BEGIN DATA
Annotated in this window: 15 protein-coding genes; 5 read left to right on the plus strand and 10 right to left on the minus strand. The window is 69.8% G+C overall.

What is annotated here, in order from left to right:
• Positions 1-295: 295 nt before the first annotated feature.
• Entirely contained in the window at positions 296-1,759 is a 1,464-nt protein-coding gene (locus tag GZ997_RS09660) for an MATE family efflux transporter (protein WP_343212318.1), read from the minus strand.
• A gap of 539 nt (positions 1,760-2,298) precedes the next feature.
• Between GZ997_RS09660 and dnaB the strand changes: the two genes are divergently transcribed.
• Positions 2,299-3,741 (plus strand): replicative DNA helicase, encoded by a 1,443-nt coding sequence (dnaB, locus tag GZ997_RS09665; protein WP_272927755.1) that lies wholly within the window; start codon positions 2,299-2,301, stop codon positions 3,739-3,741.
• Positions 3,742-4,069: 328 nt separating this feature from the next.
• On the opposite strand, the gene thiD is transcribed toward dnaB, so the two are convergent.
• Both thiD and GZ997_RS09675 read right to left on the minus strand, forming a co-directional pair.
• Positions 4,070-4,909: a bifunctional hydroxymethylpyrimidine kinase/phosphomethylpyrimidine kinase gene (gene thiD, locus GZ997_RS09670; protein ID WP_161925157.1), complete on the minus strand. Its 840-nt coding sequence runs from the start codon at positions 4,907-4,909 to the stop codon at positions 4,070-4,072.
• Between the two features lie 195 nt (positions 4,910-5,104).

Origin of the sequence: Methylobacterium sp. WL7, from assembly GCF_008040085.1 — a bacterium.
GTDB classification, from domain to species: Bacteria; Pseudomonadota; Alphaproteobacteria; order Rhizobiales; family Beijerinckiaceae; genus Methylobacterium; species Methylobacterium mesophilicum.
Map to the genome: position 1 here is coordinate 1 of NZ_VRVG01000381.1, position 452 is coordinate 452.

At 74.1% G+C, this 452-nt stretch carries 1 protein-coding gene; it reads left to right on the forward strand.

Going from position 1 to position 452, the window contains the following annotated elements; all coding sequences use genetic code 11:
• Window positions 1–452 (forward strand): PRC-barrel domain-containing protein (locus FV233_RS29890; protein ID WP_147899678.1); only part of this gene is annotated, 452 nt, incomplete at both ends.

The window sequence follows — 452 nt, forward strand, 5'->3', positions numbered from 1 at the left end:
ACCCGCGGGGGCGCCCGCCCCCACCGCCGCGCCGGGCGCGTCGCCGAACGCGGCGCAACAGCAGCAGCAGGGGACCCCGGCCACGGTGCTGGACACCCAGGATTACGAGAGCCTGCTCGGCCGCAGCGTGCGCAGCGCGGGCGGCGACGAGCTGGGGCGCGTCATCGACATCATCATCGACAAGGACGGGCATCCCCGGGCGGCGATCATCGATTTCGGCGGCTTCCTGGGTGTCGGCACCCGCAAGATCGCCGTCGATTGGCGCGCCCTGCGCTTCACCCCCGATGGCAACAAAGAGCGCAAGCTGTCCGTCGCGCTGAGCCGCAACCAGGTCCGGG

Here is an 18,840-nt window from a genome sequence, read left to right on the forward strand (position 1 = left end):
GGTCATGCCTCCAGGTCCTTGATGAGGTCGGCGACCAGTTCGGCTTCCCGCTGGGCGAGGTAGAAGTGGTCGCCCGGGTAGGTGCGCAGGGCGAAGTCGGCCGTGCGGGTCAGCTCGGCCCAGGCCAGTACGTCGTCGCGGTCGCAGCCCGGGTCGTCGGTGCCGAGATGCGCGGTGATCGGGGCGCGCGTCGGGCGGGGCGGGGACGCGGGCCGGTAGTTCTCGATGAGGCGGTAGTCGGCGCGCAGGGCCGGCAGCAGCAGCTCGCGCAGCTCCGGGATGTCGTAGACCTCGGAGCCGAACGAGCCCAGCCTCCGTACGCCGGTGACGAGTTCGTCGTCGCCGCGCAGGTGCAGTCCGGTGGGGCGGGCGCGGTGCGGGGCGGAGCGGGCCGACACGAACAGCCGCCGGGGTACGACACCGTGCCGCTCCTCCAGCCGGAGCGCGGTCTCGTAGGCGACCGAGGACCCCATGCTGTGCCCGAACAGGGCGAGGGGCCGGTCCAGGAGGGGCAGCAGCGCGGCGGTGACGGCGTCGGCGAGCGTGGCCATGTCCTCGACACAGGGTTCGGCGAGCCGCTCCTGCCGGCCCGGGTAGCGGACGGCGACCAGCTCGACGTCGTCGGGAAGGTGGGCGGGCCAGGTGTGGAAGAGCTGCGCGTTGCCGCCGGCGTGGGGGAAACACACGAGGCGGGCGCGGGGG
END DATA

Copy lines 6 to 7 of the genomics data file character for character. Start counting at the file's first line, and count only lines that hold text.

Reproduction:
• Between GZ997_RS09660 and dnaB the strand changes: the two genes are divergently transcribed.
• Positions 2,299-3,741 (plus strand): replicative DNA helicase, encoded by a 1,443-nt coding sequence (dnaB, locus tag GZ997_RS09665; protein WP_272927755.1) that lies wholly within the window; start codon positions 2,299-2,301, stop codon positions 3,739-3,741.